Expounding on the verse “His cheeks are as a bed of spices, as banks of sweet herbs; his lips are lilies dripping with flowing myrrh,”7 the Talmud explains that “from each and every utterance [of the Ten Commandments] that emerged from the mouth of the Holy One, Blessed be He, the entire world was filled with fragrant spices.”8 Accordingly, on Shavuot we decorate with fragrant flowers and greenery.9

3. Judgment of Trees

The Mishnah states that on the holiday of Shavuot, G‑d judges the earth and determines the abundance of the fruits of the trees for the coming year.10 Therefore, trees are placed in the synagogue to remind us to pray for the trees and their fruits.11

4. Baby Moses’ Basket

Moses was born on the 7th day of the month of Adar. Three months later, when his mother was no longer able to hide him from the Egyptians, she put him into a basket and placed the basket among the reeds of the river, whereupon he was found by Batyah (Bithiah), daughter of Pharaoh, and miraculously saved. Three months from the 7th of Adar is the 7th of Sivan, the second day of Shavuot. In commemoration of this miracle, we decorate the holiday with grass and reeds.12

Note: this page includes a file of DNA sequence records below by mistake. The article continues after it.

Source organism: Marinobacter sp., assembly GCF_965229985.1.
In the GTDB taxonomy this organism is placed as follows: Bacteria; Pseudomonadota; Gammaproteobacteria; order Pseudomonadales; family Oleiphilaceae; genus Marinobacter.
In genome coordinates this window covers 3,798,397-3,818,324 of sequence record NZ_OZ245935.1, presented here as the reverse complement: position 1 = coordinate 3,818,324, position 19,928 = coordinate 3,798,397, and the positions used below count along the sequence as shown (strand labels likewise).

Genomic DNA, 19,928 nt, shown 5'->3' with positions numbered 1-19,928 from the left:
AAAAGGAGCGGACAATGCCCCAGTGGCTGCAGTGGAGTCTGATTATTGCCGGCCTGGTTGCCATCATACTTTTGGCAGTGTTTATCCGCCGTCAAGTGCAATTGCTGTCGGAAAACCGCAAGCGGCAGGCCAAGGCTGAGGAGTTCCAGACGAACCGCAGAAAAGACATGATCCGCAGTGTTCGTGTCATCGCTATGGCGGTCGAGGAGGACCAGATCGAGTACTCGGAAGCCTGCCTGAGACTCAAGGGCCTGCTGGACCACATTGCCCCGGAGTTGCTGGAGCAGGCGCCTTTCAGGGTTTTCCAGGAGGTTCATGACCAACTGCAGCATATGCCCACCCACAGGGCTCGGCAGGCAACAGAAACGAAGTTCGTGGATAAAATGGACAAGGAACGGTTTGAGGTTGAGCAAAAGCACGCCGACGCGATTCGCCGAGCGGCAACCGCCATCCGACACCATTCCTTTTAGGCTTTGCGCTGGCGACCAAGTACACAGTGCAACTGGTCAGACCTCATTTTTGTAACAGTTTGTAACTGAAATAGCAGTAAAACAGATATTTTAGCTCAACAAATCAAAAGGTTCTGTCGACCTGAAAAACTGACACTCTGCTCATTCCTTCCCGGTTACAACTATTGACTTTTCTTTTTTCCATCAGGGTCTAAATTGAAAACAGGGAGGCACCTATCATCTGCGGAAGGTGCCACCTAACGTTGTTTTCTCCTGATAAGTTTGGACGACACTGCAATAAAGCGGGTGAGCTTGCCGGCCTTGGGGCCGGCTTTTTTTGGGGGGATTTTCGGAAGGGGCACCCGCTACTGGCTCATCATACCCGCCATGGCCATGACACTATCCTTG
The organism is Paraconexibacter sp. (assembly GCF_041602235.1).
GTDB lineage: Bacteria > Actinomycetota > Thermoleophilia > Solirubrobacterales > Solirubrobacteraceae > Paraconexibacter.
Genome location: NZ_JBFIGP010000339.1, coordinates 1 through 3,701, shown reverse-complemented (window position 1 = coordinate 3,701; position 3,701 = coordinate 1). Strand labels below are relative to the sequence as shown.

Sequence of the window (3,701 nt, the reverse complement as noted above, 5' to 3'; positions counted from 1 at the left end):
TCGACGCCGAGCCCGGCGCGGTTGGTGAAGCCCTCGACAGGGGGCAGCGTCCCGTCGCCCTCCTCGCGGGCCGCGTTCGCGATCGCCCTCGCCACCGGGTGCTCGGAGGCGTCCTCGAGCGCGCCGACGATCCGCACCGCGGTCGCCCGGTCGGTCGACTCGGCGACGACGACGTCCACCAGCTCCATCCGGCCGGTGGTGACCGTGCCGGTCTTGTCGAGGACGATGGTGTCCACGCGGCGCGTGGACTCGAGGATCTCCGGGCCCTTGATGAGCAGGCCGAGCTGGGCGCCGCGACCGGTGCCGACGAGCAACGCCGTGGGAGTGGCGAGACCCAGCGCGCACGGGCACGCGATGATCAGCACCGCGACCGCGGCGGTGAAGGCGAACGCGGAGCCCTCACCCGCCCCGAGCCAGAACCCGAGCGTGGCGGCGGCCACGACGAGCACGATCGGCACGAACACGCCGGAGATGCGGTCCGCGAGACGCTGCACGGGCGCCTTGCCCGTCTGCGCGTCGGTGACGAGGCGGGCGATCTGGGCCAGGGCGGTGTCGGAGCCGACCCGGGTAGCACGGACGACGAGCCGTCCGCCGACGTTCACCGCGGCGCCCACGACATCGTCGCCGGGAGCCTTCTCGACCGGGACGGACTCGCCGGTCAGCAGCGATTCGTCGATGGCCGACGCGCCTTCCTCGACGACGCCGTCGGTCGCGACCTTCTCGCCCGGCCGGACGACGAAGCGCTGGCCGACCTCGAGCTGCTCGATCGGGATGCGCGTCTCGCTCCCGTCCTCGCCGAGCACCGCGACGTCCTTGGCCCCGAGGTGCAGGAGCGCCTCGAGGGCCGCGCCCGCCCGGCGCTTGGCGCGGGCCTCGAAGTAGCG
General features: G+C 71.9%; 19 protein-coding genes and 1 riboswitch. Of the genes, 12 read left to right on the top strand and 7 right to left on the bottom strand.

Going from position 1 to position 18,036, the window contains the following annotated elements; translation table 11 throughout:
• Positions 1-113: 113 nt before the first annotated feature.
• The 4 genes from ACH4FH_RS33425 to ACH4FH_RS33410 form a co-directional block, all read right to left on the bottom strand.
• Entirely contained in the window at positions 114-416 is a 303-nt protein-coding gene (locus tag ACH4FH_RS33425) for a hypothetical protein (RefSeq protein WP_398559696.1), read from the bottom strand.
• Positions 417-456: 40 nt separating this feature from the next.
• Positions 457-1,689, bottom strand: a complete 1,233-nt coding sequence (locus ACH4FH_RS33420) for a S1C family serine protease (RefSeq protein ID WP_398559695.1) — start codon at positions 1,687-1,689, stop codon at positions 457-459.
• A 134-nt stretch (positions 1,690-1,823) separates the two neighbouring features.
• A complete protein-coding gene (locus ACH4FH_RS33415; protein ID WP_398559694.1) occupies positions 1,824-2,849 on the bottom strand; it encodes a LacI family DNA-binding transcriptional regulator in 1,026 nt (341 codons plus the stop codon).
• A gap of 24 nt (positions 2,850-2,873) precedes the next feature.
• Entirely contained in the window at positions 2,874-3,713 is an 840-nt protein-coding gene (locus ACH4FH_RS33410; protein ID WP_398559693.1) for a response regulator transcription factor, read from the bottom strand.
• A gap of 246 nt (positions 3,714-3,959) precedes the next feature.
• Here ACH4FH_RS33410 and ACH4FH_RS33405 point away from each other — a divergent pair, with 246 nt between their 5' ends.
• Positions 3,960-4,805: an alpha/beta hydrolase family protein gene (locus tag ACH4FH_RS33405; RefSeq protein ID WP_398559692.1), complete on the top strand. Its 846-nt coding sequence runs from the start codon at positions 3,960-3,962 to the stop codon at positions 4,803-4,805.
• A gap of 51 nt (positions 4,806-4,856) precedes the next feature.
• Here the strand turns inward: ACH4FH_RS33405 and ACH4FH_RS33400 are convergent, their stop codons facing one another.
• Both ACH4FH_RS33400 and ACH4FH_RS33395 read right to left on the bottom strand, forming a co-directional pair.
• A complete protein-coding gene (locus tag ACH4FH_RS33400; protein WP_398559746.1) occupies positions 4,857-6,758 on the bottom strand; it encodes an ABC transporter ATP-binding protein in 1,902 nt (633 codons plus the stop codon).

5. “A Rose Among the Thorns”

Rabbi Zvi Elimelech Spira of Dynów, known as the Bnei Yissaschar (1783–1841), explains the custom of beautifying the holiday with flowers, as well as a custom to adorn the Torah scroll with flowers, as follows:13

Elaborating on the verse “As a rose among the thorns, so is my beloved among the daughters,”14 the Midrash tells the story of a king who had an orchard planted with beautiful trees. He entrusted it to a tenant and went away. After a time, the king returned and found it full of thorns, so he brought woodcutters to cut it all down. However, looking closely at the thorns, he noticed among them a single rose. He smelled it, and his spirits calmed down. The king said: “The whole orchard shall be saved because of this flower.”